As an undergraduate biology student in 2014, I wanted to understand how research really worked, so I offered to volunteer with the first lab group in my school’s directory that took my interest. This decision proved, in hindsight, to be my first step towards becoming an ecologist and day one of my search for Antarctica’s most wild places. Professor Steven Chown and Dr. Bernard Coetzee were trying to answer two big questions: Where have people been in Antarctica? And, more importantly, where has no one ever been? I was instantly hooked.
Completely pristine areas, where no one has ever been, are known in Antarctica as “inviolate areas”. They are the last of the unknown places on Earth, off the edges of the map. From a scientific perspective, they are also globally important baselines for studying human impacts on the environment, but notoriously difficult to find because there has been a long and often inconsistently documented history of human settlement on every continent on Earth, except Antarctica.
In Antarctica, it was thought that large pristine areas might still exist and that they should be protected from future activity as Antarctic Specially Protected Areas (ASPAs), under the international agreements of the Antarctic Treaty. First, we needed to find them.
Human exploration of Antarctica and its surrounding islands really only began in the 1800’s. Early explorers, sealers and whalers gained a foothold on the outer edges of the continent and slowly, the race to discover new areas and to reach the South Pole took off.
Two hundred years later, more than 50,000 tourists visit Antarctica each year and ~30 countries operate scientific stations across the continent. As human activity has increased and diversified, so too have human impacts. Among these impacts, inviolate areas are beginning to disappear.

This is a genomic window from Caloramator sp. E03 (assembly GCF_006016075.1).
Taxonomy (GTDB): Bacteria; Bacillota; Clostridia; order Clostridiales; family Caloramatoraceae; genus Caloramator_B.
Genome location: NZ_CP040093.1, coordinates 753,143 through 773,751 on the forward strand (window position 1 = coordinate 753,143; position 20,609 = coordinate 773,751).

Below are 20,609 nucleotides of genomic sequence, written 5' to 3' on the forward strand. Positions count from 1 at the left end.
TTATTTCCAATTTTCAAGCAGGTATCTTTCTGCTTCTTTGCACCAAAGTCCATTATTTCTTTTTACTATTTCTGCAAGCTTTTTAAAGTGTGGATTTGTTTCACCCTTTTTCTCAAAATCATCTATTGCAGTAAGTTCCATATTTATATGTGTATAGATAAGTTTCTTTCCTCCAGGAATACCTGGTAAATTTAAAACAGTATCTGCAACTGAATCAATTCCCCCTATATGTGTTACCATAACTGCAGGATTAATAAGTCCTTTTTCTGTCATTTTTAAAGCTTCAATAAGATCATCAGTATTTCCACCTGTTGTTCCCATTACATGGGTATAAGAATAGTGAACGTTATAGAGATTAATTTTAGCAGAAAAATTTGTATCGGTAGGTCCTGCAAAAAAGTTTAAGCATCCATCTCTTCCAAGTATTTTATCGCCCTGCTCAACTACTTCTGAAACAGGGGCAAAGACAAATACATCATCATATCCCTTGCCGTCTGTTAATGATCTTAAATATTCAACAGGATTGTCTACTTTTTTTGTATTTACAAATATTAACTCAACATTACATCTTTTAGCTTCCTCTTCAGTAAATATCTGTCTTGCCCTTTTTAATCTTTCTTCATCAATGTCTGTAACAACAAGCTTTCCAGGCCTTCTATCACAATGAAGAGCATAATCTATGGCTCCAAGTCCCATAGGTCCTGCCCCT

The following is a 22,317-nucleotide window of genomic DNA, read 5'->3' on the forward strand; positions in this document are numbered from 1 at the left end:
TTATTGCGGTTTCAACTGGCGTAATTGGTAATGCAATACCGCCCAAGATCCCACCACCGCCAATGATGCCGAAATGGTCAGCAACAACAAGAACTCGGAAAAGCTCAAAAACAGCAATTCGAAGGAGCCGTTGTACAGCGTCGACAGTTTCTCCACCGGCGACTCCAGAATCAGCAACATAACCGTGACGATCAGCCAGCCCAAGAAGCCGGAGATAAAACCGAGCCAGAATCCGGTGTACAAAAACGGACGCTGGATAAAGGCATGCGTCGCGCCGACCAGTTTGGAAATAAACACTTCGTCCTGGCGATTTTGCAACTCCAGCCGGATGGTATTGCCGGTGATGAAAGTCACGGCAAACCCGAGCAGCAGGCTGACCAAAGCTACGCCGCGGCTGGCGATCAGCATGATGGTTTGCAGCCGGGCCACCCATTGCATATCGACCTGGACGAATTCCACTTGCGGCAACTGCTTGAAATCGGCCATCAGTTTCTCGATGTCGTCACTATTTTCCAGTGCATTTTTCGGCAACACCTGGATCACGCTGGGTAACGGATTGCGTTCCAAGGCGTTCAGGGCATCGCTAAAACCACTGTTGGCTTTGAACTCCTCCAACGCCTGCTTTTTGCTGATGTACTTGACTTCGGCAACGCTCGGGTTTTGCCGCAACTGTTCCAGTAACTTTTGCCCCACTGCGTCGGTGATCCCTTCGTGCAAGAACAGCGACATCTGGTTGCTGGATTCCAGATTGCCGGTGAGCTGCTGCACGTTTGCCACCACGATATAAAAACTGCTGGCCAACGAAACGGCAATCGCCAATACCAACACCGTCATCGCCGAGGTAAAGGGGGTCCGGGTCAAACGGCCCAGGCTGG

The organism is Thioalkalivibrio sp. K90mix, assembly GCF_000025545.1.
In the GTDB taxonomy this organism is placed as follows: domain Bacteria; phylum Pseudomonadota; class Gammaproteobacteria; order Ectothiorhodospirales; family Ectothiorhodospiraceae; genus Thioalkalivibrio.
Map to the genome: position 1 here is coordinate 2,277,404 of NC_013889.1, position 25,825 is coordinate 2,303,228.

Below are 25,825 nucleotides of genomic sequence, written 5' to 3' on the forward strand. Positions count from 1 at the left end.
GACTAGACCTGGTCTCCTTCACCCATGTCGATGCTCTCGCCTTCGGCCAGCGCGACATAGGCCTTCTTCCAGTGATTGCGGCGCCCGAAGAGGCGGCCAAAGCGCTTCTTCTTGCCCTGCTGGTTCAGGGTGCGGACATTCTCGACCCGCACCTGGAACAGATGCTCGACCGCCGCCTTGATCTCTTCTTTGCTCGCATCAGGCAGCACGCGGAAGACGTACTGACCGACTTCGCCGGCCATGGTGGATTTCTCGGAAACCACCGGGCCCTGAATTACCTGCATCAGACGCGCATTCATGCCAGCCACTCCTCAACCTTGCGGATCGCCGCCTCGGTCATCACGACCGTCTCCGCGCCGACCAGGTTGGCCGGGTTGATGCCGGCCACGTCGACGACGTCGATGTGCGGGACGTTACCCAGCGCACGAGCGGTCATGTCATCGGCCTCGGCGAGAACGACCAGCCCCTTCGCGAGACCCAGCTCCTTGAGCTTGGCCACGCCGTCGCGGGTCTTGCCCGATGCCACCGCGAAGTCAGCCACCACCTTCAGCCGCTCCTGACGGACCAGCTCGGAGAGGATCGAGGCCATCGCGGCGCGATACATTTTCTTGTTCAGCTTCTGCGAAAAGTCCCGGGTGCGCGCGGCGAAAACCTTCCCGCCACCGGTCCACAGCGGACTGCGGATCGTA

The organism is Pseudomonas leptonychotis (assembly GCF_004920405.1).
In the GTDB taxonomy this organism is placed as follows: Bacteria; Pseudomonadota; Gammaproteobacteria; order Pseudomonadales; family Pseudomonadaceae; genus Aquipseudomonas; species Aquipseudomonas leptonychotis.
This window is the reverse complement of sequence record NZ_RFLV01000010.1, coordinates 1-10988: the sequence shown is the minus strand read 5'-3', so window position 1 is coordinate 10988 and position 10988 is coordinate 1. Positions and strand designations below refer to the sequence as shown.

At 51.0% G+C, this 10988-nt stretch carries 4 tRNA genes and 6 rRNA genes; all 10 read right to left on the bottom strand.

Steven, Bernard and I began collecting historical human activity records. We were interested in capturing any and all high-resolution records of ground-based activity in Antarctica from its discovery to the present day. This involved digitising maps of sampling sites, transcribing records from chronologies of Antarctic exploration and scouring online scientific databases and publications.
We also formed important collaborations with other researchers who had large datasets of scientific records and activities that they were willing to contribute, and knowledge of the Antarctic Treaty legal regime.
I continued to collect these records as a side project while I worked on my honours research and began a PhD in Antarctic ecology. Four years later, we had amassed ~2.7 million records, spanning 200 years and 14 million km2. It was then, on a flight home from a conference in Alice Springs, that Steven and I (mostly Steven) realised that what we had was not only a map of human activity across Antarctica and an idea of places that are, to the best of our knowledge, inviolate, but also the data necessary to quantify Antarctica’s wilderness areas.
Defining wilderness areas in Antarctica is controversial because it has often been assumed that the entire continent is a wilderness, or data deficient. On a wilderness continent, which areas then have the most wilderness value?
In our study, published in Nature this week, we use records of historical human activity to identify pristine areas across Antarctica that could be protected as wilderness, and inviolate areas. We hope that by providing Antarctic policymakers with these options, we will set in motion their protection as ASPAs before rising human activity further erodes the last of the wild.